The Great Plains culture area covered the prairies of central North America which was home to many tribes including the Crow, Cheyenne, Blackfoot and Comanche. The people of this vast area spoke a variety of languages including Siouan, Algonquian, Caddoan, Uto-Aztecan and Athabaskan. The variety of languages were due to introduction of the horse by the Europeans which made the hunting lifestyle very attractive to many nomadic tribes.
Native American Languages - Siouan
Siouan languages were a family of North American languages. The main language groups included tribes such as the Winnebago, Iowa, Oto, Missouri, Ponca, Omaha, Kansa, Osage, Quapaw, Sioux or Dakota, Hidatsa, Crow and Mandan. Other, now-extinct languages, included Tufelo and Biloxi. The Siouan languages include those spoken by the Iroquois, Creeks, Pomos and the Sioux in regions ranging from the northeast, the southeast, the Plains and northern California.
Native American Languages - Aleut
Although Aleut derives from the same parent language as the Eskimo (Inuit) languages, the two language groups (Aleut and Eskimo Inuit) have evolved in distinct ways. The main dialect groupings are Eastern Aleut, Atkan, and Attuan (now extinct). These dialects show influence from the Russian language. The first to record Aleut was a Frenchman called Alphonse Pinart, in 1871, shortly after the United States purchase of Alaska. The Aleut languages were spoke by people of the Artic and Sub-Artic regions. The word "Eskimo" is an Algonquian word meaning 'those who eat their meat raw.' The word "Inuit" means "We people." The Inuit ate approximately half their meat raw.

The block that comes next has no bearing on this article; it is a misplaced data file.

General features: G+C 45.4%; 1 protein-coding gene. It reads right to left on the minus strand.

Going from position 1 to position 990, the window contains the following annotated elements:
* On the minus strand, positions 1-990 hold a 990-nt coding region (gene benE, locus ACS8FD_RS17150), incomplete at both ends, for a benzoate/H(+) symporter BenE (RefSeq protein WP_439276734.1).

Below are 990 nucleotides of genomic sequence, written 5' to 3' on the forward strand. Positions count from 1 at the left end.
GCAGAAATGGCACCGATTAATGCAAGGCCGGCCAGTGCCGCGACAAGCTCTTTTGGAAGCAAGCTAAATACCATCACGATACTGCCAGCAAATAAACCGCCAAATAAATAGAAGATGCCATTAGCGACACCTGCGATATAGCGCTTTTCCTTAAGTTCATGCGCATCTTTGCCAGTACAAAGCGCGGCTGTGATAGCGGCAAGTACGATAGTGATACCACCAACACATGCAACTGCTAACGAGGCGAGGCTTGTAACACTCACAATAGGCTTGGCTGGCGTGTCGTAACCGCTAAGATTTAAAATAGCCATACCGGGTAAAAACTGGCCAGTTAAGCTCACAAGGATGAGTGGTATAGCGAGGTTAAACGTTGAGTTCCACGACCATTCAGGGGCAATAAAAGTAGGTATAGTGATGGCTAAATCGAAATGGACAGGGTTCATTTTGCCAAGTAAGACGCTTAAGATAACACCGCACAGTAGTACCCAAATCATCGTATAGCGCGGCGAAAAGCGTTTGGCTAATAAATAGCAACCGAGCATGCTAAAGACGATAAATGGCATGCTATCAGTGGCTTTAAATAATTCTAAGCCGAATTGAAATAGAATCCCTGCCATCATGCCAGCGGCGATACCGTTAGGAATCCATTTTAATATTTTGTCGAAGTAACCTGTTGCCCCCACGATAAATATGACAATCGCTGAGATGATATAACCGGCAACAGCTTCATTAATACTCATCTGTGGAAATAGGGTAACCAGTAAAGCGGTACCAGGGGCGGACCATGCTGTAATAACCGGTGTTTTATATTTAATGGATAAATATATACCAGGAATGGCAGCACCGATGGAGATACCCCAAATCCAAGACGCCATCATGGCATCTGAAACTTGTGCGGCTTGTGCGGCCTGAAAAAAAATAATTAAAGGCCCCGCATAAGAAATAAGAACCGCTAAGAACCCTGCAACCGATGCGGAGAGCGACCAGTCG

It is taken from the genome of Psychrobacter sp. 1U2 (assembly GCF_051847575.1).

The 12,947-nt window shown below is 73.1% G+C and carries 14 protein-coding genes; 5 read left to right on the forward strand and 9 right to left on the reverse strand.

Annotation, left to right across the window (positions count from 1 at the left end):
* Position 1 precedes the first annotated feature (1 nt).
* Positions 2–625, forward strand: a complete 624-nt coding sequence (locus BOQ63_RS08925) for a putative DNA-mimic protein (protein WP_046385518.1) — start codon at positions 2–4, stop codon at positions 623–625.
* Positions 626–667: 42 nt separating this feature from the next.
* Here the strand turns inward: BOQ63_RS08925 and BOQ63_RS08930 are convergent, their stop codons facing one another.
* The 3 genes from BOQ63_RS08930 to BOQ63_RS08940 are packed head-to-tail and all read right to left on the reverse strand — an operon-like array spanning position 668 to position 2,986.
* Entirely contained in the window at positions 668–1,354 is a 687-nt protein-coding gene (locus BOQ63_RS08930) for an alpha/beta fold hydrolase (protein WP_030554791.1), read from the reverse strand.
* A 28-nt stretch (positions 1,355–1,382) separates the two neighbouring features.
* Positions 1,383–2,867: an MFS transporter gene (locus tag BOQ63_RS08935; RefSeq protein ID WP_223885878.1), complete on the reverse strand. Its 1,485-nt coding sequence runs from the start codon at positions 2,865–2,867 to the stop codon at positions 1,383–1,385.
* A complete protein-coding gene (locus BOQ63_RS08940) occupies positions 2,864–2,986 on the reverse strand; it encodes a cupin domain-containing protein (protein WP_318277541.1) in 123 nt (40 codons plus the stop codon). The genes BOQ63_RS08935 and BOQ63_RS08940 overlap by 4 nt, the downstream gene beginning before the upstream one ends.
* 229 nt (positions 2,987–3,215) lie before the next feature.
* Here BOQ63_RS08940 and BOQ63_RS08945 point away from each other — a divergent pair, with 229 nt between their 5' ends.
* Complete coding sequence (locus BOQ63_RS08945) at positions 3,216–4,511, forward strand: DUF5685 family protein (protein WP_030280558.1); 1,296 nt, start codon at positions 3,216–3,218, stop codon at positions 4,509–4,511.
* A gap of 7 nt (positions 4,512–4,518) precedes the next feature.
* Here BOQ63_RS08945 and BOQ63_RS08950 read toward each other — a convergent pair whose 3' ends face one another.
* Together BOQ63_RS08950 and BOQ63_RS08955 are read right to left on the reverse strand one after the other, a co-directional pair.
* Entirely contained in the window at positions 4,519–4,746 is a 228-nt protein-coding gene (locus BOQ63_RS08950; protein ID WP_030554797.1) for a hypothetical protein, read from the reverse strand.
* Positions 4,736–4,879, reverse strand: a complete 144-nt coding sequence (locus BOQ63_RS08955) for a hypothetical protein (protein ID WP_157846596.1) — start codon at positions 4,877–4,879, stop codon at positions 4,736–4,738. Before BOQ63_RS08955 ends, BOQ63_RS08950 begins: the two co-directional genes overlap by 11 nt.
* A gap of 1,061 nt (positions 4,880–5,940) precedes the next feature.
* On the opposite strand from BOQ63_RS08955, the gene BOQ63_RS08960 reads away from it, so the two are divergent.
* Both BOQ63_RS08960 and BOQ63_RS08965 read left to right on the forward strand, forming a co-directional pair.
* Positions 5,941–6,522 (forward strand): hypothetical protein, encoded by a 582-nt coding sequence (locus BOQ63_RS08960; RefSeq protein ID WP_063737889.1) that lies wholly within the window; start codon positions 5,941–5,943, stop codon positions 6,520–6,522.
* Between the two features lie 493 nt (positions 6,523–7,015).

Native American Languages - Algonquian
Algonquian has a subfamily of around 30 languages is divided into three groups according to geography: Plains, Central, and Eastern Algonquian. The majority of Algonquian languages are extremely endangered today and many are already extinct. The Algonquian languages, spoken by many tribes of the Eastern Woodlands and the Plains and tribes inhabiting the Far West.
Native American Languages - Athabascan
The word 'Athabaskan' is a version of the Cree name for Lake Athabasca in Canada. The name was assigned by Albert Gallatin in his 1836 classification of the languages of North America. The Athabaskan language family is divided into three groups based on geographic distribution consisting of Northern Athabaskan, Pacific Coast Athabaskan, and Southern Athabaskan or Apachean. The Athabascan languages were spoken by the Navajos, and by some west coast Indians. The Athabascan language was spoken by nomadic hunters who travelled long distances to hunt herds of caribou and moose and fish the rivers for salmon.
Native American Languages - Chinookan
The small family of Chinookan languages of the far Western tribes which included Oregon and Washington along the Columbia River by Chinook peoples. The "Chinook Jargon," or language, began in the 1700's during the period of history when explorers came to region. The Chinookan language is a mixture of many tribes across the Northwest, as well as English and French.
Native American Languages - Uto-Aztecan
Uto-Aztecan language is a family of American Indian languages. The Uto-Aztecan homeland is generally thought to have been somewhere in the Southwestern United States - Arizona, New Mexico or northern Mexico. The Shoshonian language is a subfamily of Uto-Aztecan. The Uto-Aztecan (Numic) languages are spoken in the Great Basin, the Rocky Mountains, the Plains, and the south including the Pueblos and the Aztecs of Mexico.